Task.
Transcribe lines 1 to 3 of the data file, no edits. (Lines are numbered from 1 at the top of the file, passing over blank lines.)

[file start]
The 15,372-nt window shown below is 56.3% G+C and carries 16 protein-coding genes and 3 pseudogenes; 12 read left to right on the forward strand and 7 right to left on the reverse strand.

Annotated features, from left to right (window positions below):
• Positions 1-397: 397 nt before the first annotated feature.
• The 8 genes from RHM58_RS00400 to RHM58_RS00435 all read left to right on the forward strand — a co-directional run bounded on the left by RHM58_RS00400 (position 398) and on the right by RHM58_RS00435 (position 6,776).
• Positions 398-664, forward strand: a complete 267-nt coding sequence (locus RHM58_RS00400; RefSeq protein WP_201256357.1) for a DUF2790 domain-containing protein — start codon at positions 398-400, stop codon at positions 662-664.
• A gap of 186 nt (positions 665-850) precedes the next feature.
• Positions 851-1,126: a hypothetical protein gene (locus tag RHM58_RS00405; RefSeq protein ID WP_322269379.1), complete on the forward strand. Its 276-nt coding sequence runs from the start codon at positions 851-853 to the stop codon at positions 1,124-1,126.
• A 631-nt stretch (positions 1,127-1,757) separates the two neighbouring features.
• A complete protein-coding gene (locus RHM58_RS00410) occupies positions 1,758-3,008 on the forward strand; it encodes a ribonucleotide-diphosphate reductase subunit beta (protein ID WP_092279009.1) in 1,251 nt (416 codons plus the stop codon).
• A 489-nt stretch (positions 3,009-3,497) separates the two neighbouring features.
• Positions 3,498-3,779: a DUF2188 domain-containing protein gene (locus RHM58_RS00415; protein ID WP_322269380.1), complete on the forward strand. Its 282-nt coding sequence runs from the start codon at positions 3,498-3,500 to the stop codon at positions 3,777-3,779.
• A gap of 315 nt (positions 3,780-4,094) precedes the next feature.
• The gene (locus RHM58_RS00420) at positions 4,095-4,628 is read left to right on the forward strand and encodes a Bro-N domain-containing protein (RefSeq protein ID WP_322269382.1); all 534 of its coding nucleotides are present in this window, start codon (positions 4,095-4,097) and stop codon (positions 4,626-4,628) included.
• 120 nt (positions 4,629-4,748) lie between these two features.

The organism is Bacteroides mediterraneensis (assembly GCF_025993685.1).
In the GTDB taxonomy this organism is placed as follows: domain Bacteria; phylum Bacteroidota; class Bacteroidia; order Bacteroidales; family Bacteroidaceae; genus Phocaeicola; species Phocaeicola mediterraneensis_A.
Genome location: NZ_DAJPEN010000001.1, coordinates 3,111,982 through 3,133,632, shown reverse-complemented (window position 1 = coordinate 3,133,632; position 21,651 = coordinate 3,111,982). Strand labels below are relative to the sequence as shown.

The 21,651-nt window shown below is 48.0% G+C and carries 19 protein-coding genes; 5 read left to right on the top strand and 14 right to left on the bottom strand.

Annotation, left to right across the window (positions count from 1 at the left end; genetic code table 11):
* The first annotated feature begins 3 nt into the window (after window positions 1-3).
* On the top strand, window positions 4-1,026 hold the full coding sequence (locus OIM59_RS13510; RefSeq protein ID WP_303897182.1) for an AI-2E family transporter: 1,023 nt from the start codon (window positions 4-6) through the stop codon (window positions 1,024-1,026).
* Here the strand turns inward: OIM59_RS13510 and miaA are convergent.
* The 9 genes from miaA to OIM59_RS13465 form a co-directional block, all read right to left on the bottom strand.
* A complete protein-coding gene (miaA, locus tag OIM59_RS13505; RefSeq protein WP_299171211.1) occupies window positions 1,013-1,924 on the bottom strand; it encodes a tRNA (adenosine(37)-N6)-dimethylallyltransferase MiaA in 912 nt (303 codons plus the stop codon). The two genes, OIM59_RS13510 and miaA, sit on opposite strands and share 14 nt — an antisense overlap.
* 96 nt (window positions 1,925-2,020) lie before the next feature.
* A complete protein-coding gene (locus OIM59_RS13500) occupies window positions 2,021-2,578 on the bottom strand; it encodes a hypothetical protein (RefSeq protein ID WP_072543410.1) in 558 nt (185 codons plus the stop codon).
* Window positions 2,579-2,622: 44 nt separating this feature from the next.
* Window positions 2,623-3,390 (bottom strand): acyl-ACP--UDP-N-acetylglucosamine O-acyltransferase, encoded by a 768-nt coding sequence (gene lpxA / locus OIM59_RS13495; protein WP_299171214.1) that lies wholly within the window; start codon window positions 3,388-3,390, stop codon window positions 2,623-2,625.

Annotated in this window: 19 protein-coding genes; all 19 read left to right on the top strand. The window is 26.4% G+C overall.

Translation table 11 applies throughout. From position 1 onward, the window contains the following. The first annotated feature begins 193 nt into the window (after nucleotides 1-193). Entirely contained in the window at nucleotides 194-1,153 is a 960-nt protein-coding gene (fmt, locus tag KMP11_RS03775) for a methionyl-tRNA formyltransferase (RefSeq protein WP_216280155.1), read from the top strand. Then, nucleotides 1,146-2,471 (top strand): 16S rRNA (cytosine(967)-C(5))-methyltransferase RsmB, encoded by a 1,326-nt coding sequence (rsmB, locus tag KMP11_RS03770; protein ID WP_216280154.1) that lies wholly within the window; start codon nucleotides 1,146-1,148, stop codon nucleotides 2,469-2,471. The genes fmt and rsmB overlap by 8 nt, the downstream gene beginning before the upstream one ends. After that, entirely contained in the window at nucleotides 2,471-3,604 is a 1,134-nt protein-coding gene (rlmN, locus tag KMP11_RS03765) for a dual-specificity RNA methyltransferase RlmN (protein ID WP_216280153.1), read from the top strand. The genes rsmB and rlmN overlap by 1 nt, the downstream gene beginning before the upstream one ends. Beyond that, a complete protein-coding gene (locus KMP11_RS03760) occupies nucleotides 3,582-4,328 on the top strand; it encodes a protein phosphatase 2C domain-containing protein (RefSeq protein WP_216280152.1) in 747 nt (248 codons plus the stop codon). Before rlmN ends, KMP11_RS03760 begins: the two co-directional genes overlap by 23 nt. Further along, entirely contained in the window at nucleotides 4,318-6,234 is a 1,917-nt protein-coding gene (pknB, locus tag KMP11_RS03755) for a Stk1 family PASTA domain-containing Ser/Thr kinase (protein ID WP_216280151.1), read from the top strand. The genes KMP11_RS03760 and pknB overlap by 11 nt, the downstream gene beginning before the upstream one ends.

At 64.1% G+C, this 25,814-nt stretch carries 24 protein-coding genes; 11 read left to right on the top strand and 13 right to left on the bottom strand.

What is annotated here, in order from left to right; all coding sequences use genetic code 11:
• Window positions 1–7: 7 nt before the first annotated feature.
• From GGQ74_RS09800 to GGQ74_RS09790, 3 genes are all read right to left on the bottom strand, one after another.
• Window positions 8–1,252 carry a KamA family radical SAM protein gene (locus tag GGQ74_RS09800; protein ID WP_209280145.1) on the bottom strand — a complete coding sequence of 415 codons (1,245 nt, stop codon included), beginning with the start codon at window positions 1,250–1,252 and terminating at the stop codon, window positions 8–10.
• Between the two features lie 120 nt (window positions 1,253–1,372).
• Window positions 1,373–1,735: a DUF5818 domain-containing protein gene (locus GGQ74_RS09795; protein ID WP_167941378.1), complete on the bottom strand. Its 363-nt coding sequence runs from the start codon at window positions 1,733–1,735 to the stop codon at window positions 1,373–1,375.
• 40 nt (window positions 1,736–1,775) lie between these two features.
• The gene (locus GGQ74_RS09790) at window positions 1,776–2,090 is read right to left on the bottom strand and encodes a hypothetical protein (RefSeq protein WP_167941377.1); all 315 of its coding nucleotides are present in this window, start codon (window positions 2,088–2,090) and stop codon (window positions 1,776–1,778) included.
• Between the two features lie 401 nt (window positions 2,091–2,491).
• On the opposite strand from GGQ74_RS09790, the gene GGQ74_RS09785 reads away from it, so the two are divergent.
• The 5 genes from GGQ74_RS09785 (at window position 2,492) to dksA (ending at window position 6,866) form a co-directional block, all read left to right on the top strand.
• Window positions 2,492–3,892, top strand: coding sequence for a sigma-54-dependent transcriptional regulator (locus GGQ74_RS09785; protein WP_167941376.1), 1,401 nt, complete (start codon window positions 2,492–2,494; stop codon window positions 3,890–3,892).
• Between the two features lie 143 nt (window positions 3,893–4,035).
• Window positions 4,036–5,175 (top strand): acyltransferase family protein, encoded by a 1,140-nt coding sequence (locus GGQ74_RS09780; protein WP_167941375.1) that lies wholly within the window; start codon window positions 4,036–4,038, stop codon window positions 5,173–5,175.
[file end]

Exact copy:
The 15,372-nt window shown below is 56.3% G+C and carries 16 protein-coding genes and 3 pseudogenes; 12 read left to right on the forward strand and 7 right to left on the reverse strand.

Annotated features, from left to right (window positions below):
• Positions 1-397: 397 nt before the first annotated feature.